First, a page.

Halacha for Wednesday 1 Sivan 5781 May 12 2021

The Customary Order of the Night of Shavuot

The Source for the Order of the Night of Shavuot
The widespread custom among the entire Jewish nation is to stay awake the entire night of Shavuot and immerse one’s self in Torah study until dawn. Indeed, the holy Zohar states: “The earlier righteous individuals would not sleep on this night and would toil in Torah and say, ‘Let us inherit a holy legacy for ourselves and for our children in both worlds.’” Similarly, the holy Zohar states: “All those who perform the order of rectification on this night and are glad about it shall be inscribed in the Book of Remembrance and Hashem shall bless them with seventy blessings and crowns from the upper realms.”

The Reason why we Customarily Stay Awake All Night
The Pirkei De’Rabbi Eliezer states: “Rabbi Pinchas says: The Jewish nation stood at Mount Sinai on Erev Shabbat with the men being prepared alone and the women being prepared alone. Hashem told Moshe, ‘Go ask the women of Israel if they are willing to accept the Torah, for men usually follow the decision of women,’ as the verse states, ‘So shall you say to the house of Yaakov,’ which refers to the women, ‘And speak to the house of Israel,’ which refers to the men. All answered as one, ‘Whatever Hashem has spoken, we shall perform and heed.’ That day the Jewish nation slept until the second hour of the day (approximately 7:00 am) at which point Moshe went around the camp of Israel awakening them from their sleep. He told them, “Awaken from your slumber! The groom has already arrived and is expecting his bride and is waiting for her in order to give them the Torah!”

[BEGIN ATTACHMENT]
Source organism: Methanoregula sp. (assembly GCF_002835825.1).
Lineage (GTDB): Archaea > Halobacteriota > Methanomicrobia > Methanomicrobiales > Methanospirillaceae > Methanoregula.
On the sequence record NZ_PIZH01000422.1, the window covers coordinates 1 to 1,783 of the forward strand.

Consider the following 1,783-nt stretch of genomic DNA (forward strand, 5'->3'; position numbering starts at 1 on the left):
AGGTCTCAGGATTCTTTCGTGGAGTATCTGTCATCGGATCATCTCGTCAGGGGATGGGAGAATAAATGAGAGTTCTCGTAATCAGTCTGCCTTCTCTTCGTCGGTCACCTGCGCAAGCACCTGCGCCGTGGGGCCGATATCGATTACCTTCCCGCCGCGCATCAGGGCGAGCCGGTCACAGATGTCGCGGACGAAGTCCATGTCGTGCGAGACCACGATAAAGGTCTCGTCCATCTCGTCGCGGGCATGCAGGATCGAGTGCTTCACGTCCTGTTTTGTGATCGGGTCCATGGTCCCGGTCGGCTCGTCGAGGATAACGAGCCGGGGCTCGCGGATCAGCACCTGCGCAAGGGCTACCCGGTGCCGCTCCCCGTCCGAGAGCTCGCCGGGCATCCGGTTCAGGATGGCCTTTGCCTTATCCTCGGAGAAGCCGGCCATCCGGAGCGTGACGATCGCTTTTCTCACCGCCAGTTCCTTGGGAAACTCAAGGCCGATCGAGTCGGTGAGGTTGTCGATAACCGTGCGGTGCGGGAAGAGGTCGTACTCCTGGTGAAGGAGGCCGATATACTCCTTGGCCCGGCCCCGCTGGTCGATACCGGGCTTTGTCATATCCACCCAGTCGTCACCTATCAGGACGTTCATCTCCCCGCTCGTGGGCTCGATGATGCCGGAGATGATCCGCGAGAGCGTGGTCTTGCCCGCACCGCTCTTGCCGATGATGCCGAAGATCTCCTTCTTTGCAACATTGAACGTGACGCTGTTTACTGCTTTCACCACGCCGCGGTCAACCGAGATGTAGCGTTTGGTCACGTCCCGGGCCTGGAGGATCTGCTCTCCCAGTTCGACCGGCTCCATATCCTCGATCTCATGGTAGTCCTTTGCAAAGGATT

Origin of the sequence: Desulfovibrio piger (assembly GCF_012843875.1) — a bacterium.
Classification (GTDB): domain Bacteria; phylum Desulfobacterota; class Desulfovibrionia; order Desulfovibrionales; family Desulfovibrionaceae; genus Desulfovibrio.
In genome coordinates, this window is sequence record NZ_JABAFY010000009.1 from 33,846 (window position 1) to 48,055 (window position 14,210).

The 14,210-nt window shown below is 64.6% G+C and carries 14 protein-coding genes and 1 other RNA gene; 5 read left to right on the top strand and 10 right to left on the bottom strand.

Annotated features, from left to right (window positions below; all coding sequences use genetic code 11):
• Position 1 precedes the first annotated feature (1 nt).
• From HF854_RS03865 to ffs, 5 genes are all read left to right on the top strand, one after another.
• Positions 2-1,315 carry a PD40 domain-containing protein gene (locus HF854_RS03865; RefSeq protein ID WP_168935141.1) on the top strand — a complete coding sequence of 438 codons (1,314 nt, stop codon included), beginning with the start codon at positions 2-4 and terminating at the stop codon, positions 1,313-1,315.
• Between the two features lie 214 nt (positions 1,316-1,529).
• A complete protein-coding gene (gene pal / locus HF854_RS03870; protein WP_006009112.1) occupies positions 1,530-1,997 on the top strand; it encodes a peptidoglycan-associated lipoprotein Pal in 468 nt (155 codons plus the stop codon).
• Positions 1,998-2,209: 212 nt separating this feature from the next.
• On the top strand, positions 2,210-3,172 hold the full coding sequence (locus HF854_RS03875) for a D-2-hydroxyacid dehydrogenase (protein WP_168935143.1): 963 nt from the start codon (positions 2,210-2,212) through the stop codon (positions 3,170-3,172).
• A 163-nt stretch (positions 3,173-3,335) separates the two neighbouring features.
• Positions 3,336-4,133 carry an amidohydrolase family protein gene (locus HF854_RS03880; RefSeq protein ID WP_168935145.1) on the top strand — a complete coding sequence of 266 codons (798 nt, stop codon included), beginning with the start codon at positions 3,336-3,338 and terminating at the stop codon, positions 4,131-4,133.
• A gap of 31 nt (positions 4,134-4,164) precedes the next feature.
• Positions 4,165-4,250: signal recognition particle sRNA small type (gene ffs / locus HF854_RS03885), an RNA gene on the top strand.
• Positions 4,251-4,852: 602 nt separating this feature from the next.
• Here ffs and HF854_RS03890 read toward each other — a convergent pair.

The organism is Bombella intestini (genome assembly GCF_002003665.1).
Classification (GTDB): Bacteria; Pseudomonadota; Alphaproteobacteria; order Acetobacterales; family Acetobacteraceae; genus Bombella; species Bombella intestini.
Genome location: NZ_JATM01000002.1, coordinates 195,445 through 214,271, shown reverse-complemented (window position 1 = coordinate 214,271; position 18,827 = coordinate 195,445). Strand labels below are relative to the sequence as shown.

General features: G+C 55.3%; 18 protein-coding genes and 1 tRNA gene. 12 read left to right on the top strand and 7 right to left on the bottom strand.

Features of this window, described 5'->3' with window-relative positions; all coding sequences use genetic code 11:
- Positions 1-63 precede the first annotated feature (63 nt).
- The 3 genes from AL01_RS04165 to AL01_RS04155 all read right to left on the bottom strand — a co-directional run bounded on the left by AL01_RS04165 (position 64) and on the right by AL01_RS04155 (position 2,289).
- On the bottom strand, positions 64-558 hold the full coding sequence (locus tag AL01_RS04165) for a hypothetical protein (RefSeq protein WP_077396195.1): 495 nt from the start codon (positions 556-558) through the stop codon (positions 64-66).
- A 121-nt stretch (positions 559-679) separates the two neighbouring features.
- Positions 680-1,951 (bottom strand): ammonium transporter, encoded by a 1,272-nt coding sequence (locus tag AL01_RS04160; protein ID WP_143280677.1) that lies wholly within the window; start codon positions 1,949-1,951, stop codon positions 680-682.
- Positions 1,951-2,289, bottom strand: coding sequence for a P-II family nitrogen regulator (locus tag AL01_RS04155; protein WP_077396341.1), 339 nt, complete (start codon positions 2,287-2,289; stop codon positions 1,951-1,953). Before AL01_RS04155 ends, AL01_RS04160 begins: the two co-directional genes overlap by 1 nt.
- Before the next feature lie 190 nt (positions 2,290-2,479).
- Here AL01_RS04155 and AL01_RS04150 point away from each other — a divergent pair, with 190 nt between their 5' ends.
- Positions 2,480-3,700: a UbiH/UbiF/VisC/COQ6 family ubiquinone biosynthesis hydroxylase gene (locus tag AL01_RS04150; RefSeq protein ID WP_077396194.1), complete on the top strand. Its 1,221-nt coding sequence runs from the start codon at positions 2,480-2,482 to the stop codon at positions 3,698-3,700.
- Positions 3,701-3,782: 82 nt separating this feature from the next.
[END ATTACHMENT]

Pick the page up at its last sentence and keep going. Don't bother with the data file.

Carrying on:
Since at the time of the acceptance of the Torah the Jewish nation slumbered all night and Hashem needed to awaken them, we must therefore rectify this matter by staying awake all night long and immerse ourselves in Torah.

Women and the Order of the Night of Shavuot
Rabbeinu Yosef Haim of Baghdad writes in his book based on the Kabbalah that he was asked if it is proper for women to participate in the order of learning on the nights of Shavuot and Hosha’ana Rabba or not. He answers that the custom in his household is that the women do not recite the order of learning on the night of Shavuot and instead, they go to sleep. Although they are wise and righteous women who recite Tehillim and hold other learning sessions daily, nevertheless, according to Kabbalah it is not a good thing for women to stay awake on the night of Shavuot at all. He proceeds to support this from the words of the holy Zohar. Maran Rabbeinu Ovadia Yosef zt”l rules likewise. However, this does not apply to Hosha’ana Rabba; on the contrary, it is actually a good practice for women to stay awake all night long on the night of Hosha’ana Rabba like men.

Shacharit Prayers
One Should be very careful not to fall asleep during Shacharit or Mussaf prayers of Shavuot morning. The Shacharit Amida prayer should not be recited before sunset (in order to let the congregation out earlier since people are tired); rather, the congregation should wait for sunrise.

In the next Halacha we shall, G-d-willing, explain that one should recite the customary texts of this order.